Monday, September 29, 2008

The Great Palin Panic Of 2008

29 Sep 2008 11:59 am

Gov. Sarah Palin has lost control of her public image, several top-level McCain advisers said this weekend, and even a baseline performance in Thursday's debate with Joe Biden may be too late to recover it.

The decision to sequester Palin from the national political press corps was made with the assumption that the afterglow from her convention speech would last; a month later, even some Republicans are beginning to have a less favorable opinion of her.

Her knowledge of policy has seemed at times no more than inch deep, and even admirers have complained that her penchant for returning to talking points sounds artificial. Several times the campaign has had to clean up her remarks for her, such as on Saturday, when she hinted at a view of U.S.-Pakistani relations that was closer to Barack Obama's.

Aides questioned why CBS's Katie Couric was given a second interview with Palin after Palin's responses were ridiculed.

One McCain aide complained that too few surrogates are making the affirmative case for her -- she has defenders, to be sure, but they're sparse and they're generally defending her from specific charges. Aside from a single interview with Sean Hannity, she hasn't appeared on a single talk radio show, hasn't held a single conference call with conservative activists, nor she has participated in a telephone call with conservative bloggers. In turn, these conservatives have largely stopped rallying to her defense.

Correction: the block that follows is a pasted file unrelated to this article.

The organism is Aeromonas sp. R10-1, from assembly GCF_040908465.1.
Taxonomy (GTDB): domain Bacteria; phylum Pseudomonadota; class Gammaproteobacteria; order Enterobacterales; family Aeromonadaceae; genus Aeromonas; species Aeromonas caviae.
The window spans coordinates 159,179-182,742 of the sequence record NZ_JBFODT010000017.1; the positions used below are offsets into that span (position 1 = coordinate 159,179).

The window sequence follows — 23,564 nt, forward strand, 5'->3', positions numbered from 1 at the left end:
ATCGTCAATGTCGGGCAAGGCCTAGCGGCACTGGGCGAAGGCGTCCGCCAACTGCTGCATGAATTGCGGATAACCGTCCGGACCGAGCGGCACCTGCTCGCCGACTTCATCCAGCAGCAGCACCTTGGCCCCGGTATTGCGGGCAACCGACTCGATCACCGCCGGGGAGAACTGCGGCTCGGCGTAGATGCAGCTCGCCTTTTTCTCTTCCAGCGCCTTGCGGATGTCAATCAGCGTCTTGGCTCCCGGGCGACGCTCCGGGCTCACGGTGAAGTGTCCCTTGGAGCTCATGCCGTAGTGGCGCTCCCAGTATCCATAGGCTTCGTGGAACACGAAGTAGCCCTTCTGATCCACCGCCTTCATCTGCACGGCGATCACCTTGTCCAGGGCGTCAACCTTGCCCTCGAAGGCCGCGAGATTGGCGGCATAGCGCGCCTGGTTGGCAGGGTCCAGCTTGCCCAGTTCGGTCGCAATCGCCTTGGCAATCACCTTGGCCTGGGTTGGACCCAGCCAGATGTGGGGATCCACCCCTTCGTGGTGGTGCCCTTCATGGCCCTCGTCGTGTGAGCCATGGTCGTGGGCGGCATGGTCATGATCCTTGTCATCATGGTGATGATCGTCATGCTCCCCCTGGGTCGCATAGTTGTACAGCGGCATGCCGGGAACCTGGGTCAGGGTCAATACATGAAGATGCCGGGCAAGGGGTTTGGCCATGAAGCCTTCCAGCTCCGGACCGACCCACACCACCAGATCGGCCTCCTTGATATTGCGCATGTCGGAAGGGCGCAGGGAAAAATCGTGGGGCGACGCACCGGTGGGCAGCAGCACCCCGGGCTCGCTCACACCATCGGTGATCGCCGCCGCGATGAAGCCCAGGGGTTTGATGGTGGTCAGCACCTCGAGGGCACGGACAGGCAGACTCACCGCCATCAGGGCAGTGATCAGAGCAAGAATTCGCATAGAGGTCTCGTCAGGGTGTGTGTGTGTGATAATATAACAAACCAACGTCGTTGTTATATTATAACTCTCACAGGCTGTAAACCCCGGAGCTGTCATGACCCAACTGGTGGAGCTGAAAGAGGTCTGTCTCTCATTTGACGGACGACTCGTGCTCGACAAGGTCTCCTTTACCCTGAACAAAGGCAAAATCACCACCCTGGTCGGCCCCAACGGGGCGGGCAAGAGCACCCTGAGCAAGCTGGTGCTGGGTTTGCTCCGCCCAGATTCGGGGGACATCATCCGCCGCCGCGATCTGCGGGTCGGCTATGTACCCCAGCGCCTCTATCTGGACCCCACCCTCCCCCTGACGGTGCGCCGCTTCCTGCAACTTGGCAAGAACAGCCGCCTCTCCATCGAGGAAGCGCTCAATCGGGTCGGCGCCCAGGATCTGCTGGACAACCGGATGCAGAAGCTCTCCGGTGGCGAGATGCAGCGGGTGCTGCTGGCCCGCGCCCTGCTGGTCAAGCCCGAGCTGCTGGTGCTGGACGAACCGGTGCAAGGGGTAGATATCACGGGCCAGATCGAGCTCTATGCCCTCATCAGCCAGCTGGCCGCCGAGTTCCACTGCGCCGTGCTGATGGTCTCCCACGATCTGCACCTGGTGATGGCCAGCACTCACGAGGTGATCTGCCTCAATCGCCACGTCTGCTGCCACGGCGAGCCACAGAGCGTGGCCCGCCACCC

Internally and to surrogates, senior campaign aides have counseled a "criticize the media" approach, but it has fallen on deaf ears.

A major worry is that if Palin fails to meet expectations Thursday, she'll have no trampoline to fall back on.

Sunday, the campaign sent out a draft version of Palin's schedule that had her prepping for the debate in St. Louis. Campaign sources say that Sen. McCain himself called an audible and suggested that Palin spend her debate prep time in Sedona and bring her family, allowing her to escape some of the intense pressure of the campaign trail.

According to the Wall Street Journal, campaign manager Rick Davis and chief strategist Steve Schmidt, along with McCain aide Brett O'Donnell will take over debate prep duties from Mark Wallace, a former Bush campaign official and United Nations diplomat.

Jill Hazelbaker, McCain's chief spokesperson, denied any internal concern. "Governor Palin is a huge asset to our ticket and she's going to do just fine this week." Referring to a Palin public appearance in Central Florida, she said, "60,000 people in FL last week is a pretty good indicator that she's connecting."

Instead of unsheathing Palin, the strategy this week is to attack Joe Biden and try to drive a wedge between him and Obama, another McCain aide said.

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